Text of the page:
[00:17:31] Bill Russell: I’m sure you’ll get back to that. Or be asked to get back to that. It’s one of those things that just never ends, right. You’re always optimizing the system. Brian, I did a little research on you prior to our discussion.
[00:17:44] And one of the articles that comes up is about your your network upgrade. You guys did a pretty comprehensive network upgrade. Tell us a little bit about that. What’d you guys do and what was the goal of that project?
[00:17:57] Brian Sterud: Yeah, so kind of started with our, on our [00:18:00] wireless side. We needed to make a change there and looked at and the vendors, I don’t know. I try to read those before my time, but if you think about it was probably 12 to 15 years ago. The vendor landscape is a lot different today than it was then. And so.
[00:18:16] Bill Russell: Oh, really? You got rid of your three comms switches. Is that what you’re? I don’t know if it goes back that far, but go ahead.
[00:18:22] Brian Sterud: Yeah, so we went through that wireless evaluation and selected a vendor and then that allowed us then to [00:18:30] do over time then converge that with our wired infrastructure that gave us a number of capabilities from a management perspective, but also really leading up to getting to a good network, access control product, and an ability to do micro-segmentation.
[00:18:47] So it led us it’s it’s taken a long time to get there but now we have the ability to pProfile devices, make sure those devices are only able to communication with [00:19:00] what they need to. The example I always give to oversimplify it for people is that my laptop has no need to talk to an IB pump.
[00:19:08] There’s there should be no purpose for that to happen. And so things like that and getting to the ability that we can and it, it really comes down to again limiting the damage in the event, we did have an attack That was probably the biggest thing other than just getting a refresh technology is getting to the point where we can do those types of things.
[00:19:28] Bill Russell: There’s a lot of power in the [00:19:30] software defined networks. And I read that article. You went in the Aruba direction. I just interviewed a CTO for Aruba and he was talking about software defined. That micro-segmentation is so different from what we used to do. I mean we’d have local rules, then we’d have port level rules, then we’d have device level. I mean, it was a team of people, a significant amount of work to maintain those rules. But now that administration become, it’s almost like a learning system as well. It’s learning as it goes, what you’re plugging into it, what kind of traffic should [00:20:00] go across it?
[00:20:00] It’s pretty interesting. How many people do you have managing this and what is the administration?
[00:20:05] Brian Sterud: It’s really only a couple people that are managing and looking at it. We leverage and work together with vendors. I will say since I I never know whether we can save vendor names or not.
[00:20:15] But since that’s out there they’ve been a fantastic partner. And when I say partner, I mean partner. There are those out there that that I think strive to have partnership with their customer. And so [00:20:30] far Aruba absolutely walks that walk and has been a great partner with us. And again, we work together with some other local vendors to make sure that we can deliver on that promise.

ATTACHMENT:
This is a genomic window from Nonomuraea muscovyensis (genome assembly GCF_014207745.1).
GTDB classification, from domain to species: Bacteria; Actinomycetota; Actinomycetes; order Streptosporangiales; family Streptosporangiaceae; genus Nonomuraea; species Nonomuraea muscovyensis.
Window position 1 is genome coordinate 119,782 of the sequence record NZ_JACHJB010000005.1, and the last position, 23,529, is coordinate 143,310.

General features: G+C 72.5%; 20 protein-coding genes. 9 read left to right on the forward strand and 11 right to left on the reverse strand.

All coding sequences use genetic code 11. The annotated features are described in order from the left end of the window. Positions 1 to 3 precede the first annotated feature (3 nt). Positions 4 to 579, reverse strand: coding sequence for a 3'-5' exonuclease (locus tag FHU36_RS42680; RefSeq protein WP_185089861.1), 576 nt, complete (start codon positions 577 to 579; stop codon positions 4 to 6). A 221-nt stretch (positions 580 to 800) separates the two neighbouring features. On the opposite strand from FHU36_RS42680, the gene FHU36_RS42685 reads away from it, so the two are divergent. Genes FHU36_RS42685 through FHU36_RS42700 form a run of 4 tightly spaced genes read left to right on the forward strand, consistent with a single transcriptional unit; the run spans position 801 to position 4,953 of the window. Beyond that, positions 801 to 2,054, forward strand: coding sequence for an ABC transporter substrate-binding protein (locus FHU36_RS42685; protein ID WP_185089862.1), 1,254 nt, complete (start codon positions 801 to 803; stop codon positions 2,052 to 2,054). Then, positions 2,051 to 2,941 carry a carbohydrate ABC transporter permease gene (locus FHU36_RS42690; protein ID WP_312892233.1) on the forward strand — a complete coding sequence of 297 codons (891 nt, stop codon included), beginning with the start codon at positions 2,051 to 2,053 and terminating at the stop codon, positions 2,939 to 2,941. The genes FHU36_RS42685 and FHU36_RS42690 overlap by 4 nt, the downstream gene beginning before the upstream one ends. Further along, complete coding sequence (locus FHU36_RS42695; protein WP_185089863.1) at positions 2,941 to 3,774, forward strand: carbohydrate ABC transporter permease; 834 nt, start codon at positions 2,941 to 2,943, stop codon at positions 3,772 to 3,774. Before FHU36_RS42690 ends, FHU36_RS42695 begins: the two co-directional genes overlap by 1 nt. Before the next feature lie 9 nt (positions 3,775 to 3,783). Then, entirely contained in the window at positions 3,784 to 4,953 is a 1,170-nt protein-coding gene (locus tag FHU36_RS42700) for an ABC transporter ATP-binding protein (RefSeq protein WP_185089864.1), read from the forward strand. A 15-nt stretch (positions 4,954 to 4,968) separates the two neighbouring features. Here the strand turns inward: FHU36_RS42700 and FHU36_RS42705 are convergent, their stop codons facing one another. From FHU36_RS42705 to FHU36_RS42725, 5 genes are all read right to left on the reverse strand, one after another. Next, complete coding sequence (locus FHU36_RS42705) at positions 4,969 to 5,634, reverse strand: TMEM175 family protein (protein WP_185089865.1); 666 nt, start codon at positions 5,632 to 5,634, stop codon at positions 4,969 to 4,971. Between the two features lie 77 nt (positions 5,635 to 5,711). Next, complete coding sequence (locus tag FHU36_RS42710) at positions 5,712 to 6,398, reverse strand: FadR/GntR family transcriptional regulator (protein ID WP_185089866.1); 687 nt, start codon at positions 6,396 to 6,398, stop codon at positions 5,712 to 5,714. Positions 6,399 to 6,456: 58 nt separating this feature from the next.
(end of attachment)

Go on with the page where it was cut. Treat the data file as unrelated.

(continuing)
[00:20:45] Bill Russell: Yeah. The nice thing about this show is I talk to all my vendors, all the partners in the show before they sponsor. And I say, look, we might talk about your competitors in a positive light. And I said, because people want to know what you’re using. Hey, so you’re about the [00:21:00] same size as somebody who’s listening to this show and they might be saying, Hey our network’s gotten pretty wild. And instead of me getting emails, which I do from time to time, Hey, you talked to this person, what are they doing with this? They could just hear it from you.
[00:21:12] What kind of stuff you’re using? Aruba happens to be one of our channel sponsors as well. I’m not talking to you about it because of that. I’m talking about it because I remember how complex it got and even around the guest networks that we had to set up and being able to identify [00:21:30]what those people were doing, identify the traffic.
[00:21:33] We also took an approach of assume they’re already in your network. And now you have to find them. And we needed more sophisticated tools every day we kept bringing in third-party tools. It always kept coming back to me of why can’t my network vendor, w hy am I plugging in a sniffer to see what’s going on here and have this to do this and have this to do this. That should be built into the software. They should know what’s going on across that network. And that’s one of the [00:22:00]reasons I was I was taken by . Your approach and also to go wireless first and then go down to the wired. I think a lot of people start at the wired and then go out to the wireless. So it’s interesting that you went in that direction. Was there a reason for that?
[00:22:14] Brian Sterud: I just, just timeframe on. I wish I could give you some really great intelligent answer. Just the timeframe on the age of the equipment and what needed to be replaced first. But we did, we talked about it. We did sort of consider everything. And obviously I think I actually [00:22:30] say HPE has done a great job with that acquisition with Aruba. That’s gone well, too.
[00:22:35] Bill Russell: Do you place a lifecycle on the equipment that you purchase? You purchase new workstation and you essentially say this is a five-year device or a new access point and say, this is a six year device or that kind of stuff. Or are you not that proactive yet with regard to asset management?
[00:22:53] Brian Sterud: I gotta tip my hat to some of our finance folks. We’re really required to do a pretty good job of [00:23:00] projecting out multiple year plans for capital. And so, and then anything that comes in the door what that lifecycle might be so that we can predict when we may see those expenses.